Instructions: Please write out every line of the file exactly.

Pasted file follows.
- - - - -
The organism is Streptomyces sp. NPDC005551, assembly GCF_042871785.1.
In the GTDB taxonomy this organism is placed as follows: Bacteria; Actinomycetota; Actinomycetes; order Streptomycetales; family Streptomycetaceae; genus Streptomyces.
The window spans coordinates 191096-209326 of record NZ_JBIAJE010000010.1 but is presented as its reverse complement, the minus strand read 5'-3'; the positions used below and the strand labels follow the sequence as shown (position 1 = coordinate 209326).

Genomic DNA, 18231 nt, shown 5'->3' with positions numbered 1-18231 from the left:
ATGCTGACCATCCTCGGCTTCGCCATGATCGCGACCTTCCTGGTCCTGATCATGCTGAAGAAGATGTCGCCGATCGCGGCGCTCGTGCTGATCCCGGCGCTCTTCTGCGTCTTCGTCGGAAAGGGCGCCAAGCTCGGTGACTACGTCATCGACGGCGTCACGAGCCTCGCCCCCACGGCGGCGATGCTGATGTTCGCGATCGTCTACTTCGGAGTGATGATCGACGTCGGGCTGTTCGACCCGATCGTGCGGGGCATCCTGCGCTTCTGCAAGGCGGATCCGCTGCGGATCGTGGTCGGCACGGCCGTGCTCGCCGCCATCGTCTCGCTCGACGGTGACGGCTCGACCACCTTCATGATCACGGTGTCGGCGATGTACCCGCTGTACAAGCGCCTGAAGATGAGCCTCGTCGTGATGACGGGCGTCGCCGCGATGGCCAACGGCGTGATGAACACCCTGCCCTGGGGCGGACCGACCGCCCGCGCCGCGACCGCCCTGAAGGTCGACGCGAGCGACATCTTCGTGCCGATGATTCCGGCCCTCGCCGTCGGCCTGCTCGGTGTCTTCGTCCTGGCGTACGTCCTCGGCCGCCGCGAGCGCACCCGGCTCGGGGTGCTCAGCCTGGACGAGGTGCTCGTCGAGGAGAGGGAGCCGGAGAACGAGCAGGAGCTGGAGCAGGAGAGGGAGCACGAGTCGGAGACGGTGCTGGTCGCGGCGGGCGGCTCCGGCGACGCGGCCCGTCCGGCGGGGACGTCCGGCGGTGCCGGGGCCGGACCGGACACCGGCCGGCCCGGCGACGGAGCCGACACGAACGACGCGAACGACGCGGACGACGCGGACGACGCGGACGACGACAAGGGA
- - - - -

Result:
The organism is Streptomyces sp. NPDC005551, assembly GCF_042871785.1.
In the GTDB taxonomy this organism is placed as follows: Bacteria; Actinomycetota; Actinomycetes; order Streptomycetales; family Streptomycetaceae; genus Streptomyces.
The window spans coordinates 191096-209326 of record NZ_JBIAJE010000010.1 but is presented as its reverse complement, the minus strand read 5'-3'; the positions used below and the strand labels follow the sequence as shown (position 1 = coordinate 209326).

Genomic DNA, 18231 nt, shown 5'->3' with positions numbered 1-18231 from the left:
ATGCTGACCATCCTCGGCTTCGCCATGATCGCGACCTTCCTGGTCCTGATCATGCTGAAGAAGATGTCGCCGATCGCGGCGCTCGTGCTGATCCCGGCGCTCTTCTGCGTCTTCGTCGGAAAGGGCGCCAAGCTCGGTGACTACGTCATCGACGGCGTCACGAGCCTCGCCCCCACGGCGGCGATGCTGATGTTCGCGATCGTCTACTTCGGAGTGATGATCGACGTCGGGCTGTTCGACCCGATCGTGCGGGGCATCCTGCGCTTCTGCAAGGCGGATCCGCTGCGGATCGTGGTCGGCACGGCCGTGCTCGCCGCCATCGTCTCGCTCGACGGTGACGGCTCGACCACCTTCATGATCACGGTGTCGGCGATGTACCCGCTGTACAAGCGCCTGAAGATGAGCCTCGTCGTGATGACGGGCGTCGCCGCGATGGCCAACGGCGTGATGAACACCCTGCCCTGGGGCGGACCGACCGCCCGCGCCGCGACCGCCCTGAAGGTCGACGCGAGCGACATCTTCGTGCCGATGATTCCGGCCCTCGCCGTCGGCCTGCTCGGTGTCTTCGTCCTGGCGTACGTCCTCGGCCGCCGCGAGCGCACCCGGCTCGGGGTGCTCAGCCTGGACGAGGTGCTCGTCGAGGAGAGGGAGCCGGAGAACGAGCAGGAGCTGGAGCAGGAGAGGGAGCACGAGTCGGAGACGGTGCTGGTCGCGGCGGGCGGCTCCGGCGACGCGGCCCGTCCGGCGGGGACGTCCGGCGGTGCCGGGGCCGGACCGGACACCGGCCGGCCCGGCGACGGAGCCGACACGAACGACGCGAACGACGCGGACGACGCGGACGACGCGGACGACGACAAGGGA